24. 24. • Astro-turfing was evidently an important factor inthe success of spreading various viral projectsfor TDK.• The solving of the puzzle on:WhySoSerious.com andwhysoserios.com/Itsallpartoftheplan• Organising real-life joker rallies against HarveyDent on: ibelieveinharveydent.comand http://www.rorysdeathkiss.com/• Registering online for the fictitious GothamTimes through rory’sdeathkiss.com and GCN –Gotham cable News online.• http://batman.wikibruce.com/Takebackourcity@ibelieveinharveydent.com
  25. 25. • Warner Bros devoted six months to an anti-piracy strategy that involved tracking the peoplewho had a pre-release copy of the film at anyone time.• Shipping and delivery schedules were alsostaggered and spot checks were carried out bothdomestically and overseas to ensure illegalcopying of the film was not taking place incinemas.• A pirated copy was released on the Webapproximately 38 hours after the films release.BitTorrent search engine The Pirate Bay tauntedthe movie industry over its ability to provide themovie free, replacing its logo with a tauntingmessage
  26. 26. Why Virals?• Virals tie into recent developments in Web 2.0technology.• They are the institutions fight back against thenetocracy created by online sites like YouTubeand the loss of direct control over their materialand the semiotic messages contained in them.• Virals are institutions answer to re-establishingan interfacing relationship with a youngertechnological audience.
  27. 27. VIRALS and MASH UPS• YouTube mash-ups.• YouTube has provided audiences with producerly powers and their own unique andniche audiences. Much of the user generated content on YouTube, its themes ormessages cannot be produced by large media institutions because of contentregulations governing their output.• Institutional material and the messages created by them can be/are perverted withaudiences taking advantage of basic filmic skills of download recording, editing anddomestic cameras and phonecams.• A netocracy has been provided by Web 2.0 technology• MASH-UPS allow the public to ‘vandalise’ institutional material.• So why are Mash-Ups allowed?:• ‘play’ with intentionally placed advertising materials by an institution.• Further familiarise a wider audience with the original material.• Foster a ‘sense’ of control and ownership.• Combat a total loss of influence and product placement in and audience controlledmedium.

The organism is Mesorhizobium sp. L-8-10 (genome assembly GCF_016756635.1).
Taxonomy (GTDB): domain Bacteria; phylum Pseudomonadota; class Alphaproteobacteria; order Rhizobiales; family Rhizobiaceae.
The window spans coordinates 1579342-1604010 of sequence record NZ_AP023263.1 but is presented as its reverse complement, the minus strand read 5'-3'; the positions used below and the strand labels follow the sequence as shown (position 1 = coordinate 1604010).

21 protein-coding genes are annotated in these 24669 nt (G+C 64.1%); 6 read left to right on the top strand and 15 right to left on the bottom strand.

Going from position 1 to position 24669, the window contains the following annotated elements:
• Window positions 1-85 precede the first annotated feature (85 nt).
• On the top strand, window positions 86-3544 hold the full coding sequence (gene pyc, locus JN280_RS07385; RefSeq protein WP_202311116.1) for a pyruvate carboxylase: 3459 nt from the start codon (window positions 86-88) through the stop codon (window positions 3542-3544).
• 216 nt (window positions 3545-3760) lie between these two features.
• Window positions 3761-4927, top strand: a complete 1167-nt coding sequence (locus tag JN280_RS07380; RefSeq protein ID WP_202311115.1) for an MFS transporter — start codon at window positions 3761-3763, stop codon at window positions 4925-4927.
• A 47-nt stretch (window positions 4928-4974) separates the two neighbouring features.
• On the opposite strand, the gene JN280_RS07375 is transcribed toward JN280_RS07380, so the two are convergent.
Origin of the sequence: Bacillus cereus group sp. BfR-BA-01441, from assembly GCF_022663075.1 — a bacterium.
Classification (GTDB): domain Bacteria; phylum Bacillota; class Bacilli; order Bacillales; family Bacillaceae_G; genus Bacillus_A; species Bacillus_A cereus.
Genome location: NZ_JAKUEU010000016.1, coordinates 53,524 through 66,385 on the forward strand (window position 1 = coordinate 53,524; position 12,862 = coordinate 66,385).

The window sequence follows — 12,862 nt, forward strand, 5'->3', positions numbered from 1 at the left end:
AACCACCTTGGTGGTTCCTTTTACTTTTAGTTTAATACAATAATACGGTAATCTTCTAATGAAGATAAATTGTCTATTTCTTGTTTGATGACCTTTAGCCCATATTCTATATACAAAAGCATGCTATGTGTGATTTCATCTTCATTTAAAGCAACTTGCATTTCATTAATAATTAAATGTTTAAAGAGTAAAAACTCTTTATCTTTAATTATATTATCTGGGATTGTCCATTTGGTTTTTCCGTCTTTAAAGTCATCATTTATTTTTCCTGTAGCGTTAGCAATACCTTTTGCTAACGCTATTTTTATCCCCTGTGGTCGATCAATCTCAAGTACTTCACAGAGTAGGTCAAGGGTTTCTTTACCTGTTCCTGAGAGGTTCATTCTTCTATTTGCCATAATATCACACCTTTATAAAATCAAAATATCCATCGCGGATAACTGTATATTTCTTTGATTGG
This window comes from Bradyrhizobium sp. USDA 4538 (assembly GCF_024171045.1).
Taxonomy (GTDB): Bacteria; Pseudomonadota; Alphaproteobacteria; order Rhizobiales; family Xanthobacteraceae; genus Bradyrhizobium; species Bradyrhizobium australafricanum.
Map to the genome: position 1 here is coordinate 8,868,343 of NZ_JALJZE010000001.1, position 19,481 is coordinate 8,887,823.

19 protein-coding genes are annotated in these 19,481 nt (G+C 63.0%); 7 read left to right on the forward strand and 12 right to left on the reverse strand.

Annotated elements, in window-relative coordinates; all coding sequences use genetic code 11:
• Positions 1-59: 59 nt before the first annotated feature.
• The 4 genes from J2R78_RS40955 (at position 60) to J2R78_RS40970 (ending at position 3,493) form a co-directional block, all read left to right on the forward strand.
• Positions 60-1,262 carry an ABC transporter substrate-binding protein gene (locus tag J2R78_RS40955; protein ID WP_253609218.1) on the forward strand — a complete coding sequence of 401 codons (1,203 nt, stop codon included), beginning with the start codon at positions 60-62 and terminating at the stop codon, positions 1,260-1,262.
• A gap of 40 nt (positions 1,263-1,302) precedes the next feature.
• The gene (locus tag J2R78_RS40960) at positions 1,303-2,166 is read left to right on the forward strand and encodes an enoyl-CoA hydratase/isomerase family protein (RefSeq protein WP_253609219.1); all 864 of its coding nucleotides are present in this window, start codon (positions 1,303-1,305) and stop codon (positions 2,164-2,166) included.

28. 28. DISTRIBUTION• In the United States and Canada, The Dark Knight wasdistributed to 4,366 theaters, breaking the previousrecord for the highest number of theaters held by Piratesof the Caribbean: At Worlds End in 2007. The number oftheaters also included 94 IMAX theaters, with the filmestimated to be played on 9,200 screens in the UnitedStates and Canada.• Online, ticketing services sold enormous numbers oftickets for approximately 3,000 midnight showtimes aswell as unusually early showtimes for the films openingday. All IMAX theaters showing The Dark Knight weresold out for the opening weekend.
  29. 29. • The Dark Knight ultimately grossed $67,165,092on its opening day beating the previous recordof $59.8 million held by Spider-Man 3 in 2007• Warner Bros. is re-releasing the film intraditional theaters and IMAX theaters in theUnited States on January 23, 2009, the height ofthe voting for the Academy Awards, in order tofurther the chances of the film winning Oscars.
  30. 30. Home Release• In the United Kingdom, the film hadcombined sales of 513,000 units on itsfirst day of release, of which 107,730(21%) were Blu-ray discs, the highestnumber of first-day Blu-ray discs sold. Inthe United States, The Dark Knight set asales record for most DVDs sold in oneday, selling 3 million copies on DVD on itsfirst day of release - 600,000 of whichwere Blu-ray discs
  31. 31. Audiences and Institutions• You will need to be able to compare theprocess of Hollywood major - WarnerBros. with British film studio e.g. WorkingTitle.